Source/citation: National Gallery of Canada Archives, Subject file New Media '97, photocopy. My notes from the paper read: In 1997, The Ottawa Citizen and Silicon Graphics sponsored a 2 day event (Oct 16 and 17) at Place Ottawa Carleton Centre. The companies participating and organising committee: animatics interactive; hewson bridge and smith; algonquin college; neo communications; ROMifications; Callisto; and, Art Engine. conference fees between $100 and $200.
Panel 1 + 2 plenary - practices and pitfalls:
Jim Mackie, Newbridge
Sara Diamond, Banff
David Martin, DJ Films - Multimedia
Bryan Milne, Dynamix Professional Video systems
Panel 3 artists and engineers:
Martin Snelgrove, Ottawa U
Panel 4 information architecture
Mark Ury, Animatics Interactive
Panel 5 finding money
Wayne Gudbranson, Branham Group
Panel 6 Interactive learning tools
Geoff Valentine, st. John's Ambulance
Panel 7 Distribution
Glen Ward, Bell Canada
Dermot O'Carroll, Rogers Wireless
Panel 8 making new media projects that sizzle or fizzle
Dawna Henderson, KARO
Robb Corrigan, Cognos
Panel 9 Writing for new media
Ken Desson, Androcom
quote continues: “Overall, there is a perception that investing in this area of research could produce a number of significant innovations and developments.”
The rest of the report’s recommendations read:
· new technologies, tools and techniques of artistic and cultural expression which will enable Canadian creators to develop a distinctive and competitive position in the global new media marketplace;
· world-class new media products and productions which will develop the industry both in terms of economic and employment terms as well as in artistic terms;
· and a better understanding of how to achieve excellence and create high-quality new media products and productions that provide audiences with meaningful and fulfilling experiences.
The following list provides a summary of the needs identified through the soundings that could require cooperative action between the public and private sectors to address:
· facilitating and encouraging artistically-motivated new media research and experimental development by identifying or creating:
· mechanisms to enable artists to experiment with the new media and to access opportunities to exhibit the experimental works to the public.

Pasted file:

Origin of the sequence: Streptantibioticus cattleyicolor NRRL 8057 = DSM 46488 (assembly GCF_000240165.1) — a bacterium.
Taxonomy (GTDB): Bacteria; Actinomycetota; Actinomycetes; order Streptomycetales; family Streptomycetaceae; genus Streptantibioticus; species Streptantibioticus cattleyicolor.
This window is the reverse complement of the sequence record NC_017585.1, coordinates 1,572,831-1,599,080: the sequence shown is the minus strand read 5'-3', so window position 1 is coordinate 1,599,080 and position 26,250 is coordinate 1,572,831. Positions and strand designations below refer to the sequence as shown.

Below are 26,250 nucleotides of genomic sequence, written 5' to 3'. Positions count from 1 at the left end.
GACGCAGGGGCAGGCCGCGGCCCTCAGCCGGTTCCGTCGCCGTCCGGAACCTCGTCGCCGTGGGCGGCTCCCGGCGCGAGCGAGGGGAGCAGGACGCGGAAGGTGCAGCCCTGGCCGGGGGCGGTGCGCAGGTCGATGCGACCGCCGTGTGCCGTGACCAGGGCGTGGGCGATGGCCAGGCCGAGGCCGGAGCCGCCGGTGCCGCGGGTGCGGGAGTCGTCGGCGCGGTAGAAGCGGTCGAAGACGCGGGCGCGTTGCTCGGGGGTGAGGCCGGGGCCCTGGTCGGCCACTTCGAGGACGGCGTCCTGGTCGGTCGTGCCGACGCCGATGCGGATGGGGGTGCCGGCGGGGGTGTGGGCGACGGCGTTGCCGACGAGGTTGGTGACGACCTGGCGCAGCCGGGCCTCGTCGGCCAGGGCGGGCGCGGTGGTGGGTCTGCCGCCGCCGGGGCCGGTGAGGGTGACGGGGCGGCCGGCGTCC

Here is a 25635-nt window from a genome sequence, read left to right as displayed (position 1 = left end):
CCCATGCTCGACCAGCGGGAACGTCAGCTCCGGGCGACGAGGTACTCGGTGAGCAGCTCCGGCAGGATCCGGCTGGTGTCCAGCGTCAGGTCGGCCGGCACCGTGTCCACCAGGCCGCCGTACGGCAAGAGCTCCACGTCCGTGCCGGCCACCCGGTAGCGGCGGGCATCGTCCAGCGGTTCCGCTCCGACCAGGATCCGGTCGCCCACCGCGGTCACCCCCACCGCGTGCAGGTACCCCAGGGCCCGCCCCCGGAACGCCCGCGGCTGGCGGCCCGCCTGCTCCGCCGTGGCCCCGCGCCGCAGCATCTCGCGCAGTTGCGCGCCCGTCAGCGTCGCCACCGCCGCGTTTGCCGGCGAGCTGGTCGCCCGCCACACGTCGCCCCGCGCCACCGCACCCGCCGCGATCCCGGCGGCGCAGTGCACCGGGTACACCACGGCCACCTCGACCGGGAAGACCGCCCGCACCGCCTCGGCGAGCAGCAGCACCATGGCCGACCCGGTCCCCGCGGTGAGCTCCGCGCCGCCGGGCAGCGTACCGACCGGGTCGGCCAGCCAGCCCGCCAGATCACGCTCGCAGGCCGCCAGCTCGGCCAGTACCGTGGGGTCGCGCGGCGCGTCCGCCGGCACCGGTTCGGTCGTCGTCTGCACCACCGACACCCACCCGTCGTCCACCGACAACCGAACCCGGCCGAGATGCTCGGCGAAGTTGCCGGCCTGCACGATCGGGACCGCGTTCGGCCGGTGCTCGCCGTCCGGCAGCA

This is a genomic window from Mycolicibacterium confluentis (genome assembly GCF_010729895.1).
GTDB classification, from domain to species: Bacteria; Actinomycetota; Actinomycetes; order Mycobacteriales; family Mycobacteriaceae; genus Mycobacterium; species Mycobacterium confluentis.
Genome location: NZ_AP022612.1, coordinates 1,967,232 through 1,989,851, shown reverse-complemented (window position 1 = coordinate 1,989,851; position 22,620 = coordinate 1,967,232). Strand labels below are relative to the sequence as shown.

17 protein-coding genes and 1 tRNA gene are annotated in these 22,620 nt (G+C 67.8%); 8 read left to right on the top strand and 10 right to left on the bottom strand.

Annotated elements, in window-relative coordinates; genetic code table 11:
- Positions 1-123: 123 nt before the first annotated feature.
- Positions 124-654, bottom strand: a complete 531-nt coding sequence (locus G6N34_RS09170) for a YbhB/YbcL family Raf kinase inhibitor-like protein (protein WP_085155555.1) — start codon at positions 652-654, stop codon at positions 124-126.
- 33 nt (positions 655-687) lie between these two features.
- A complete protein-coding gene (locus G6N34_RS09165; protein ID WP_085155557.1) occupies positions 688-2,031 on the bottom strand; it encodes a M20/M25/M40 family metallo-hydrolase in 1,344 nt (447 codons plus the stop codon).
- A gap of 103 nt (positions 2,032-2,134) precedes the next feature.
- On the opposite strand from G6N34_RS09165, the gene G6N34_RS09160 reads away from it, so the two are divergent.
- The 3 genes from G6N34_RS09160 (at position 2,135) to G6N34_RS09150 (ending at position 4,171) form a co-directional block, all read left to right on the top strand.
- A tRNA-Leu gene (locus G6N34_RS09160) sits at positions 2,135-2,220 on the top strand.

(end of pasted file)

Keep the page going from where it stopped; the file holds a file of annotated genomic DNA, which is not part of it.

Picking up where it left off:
· mechanisms to enable independent artists or artistic groups to gain access to both technical systems and technical support resources.
· a new patron model for supporting an amplified level of collaborative research activity in the new media. One respondent indicated that this new model could potentially take the form of an artist-in-residence structure. Another indicated it should take the form of a foundation or awards program that visibly recognized and rewarded the achievement of excellence in new media.
· an alignment of the funding policies and programs among the arts and cultural funding councils and the scientific and research funding councils (e.g. NSERC, SSHRC, etc.). This alignment could seek to facilitate and encourage the development of collaborative research projects linking the arts and cultural communities with scientific and technology development communities.
· encouraging and facilitating the development of a strategic research effort in the new media, possibly to be implemented in the form of a National Network of Centres of Excellence, by taking steps to:
· focus research efforts on solving a select number of definable needs or challenges that produce visible and marketable results.
· advance the organization of a national meeting of leading creators and researchers to explore potential research needs and activities that could provide the basis for an NCE application.
· stimulate a debate and dialogue about how to advance an NCE strategy. In particular, there is need for debate to identify how mechanisms could be developed to include the arts and cultural communities as equal partners in multi-disciplinary, collaborative research efforts.
· to develop a strategic alignment of arts and cultural development policies, science, technology and industrial development policies, and skills and talent development policies on an inter-departmental basis. If successful, such a strategic alignment could enable the development of “living laboratories” that produce both world-class research and innovations, and highly skilled and talented new media producers.
· encouraging and stimulating increased research and experimental development in the independent new media production sector by identifying or creating:
· the means to establish an artist-in-residence program that would support collaboration between independent artists and technology development groups as well as commercial new media production groups.
· a mechanism to finance the research and development of experimental, pre-commercial and non-commercial new media productions that entail both technological and artistic development.
· non-targeted investment resources that can develop the independent new media production sector as a commercially-viable industry.
Published in a report titled: “Artists and the high-technology sector: the path toward a sustained collaboration – commissioned study on new media and innovation.”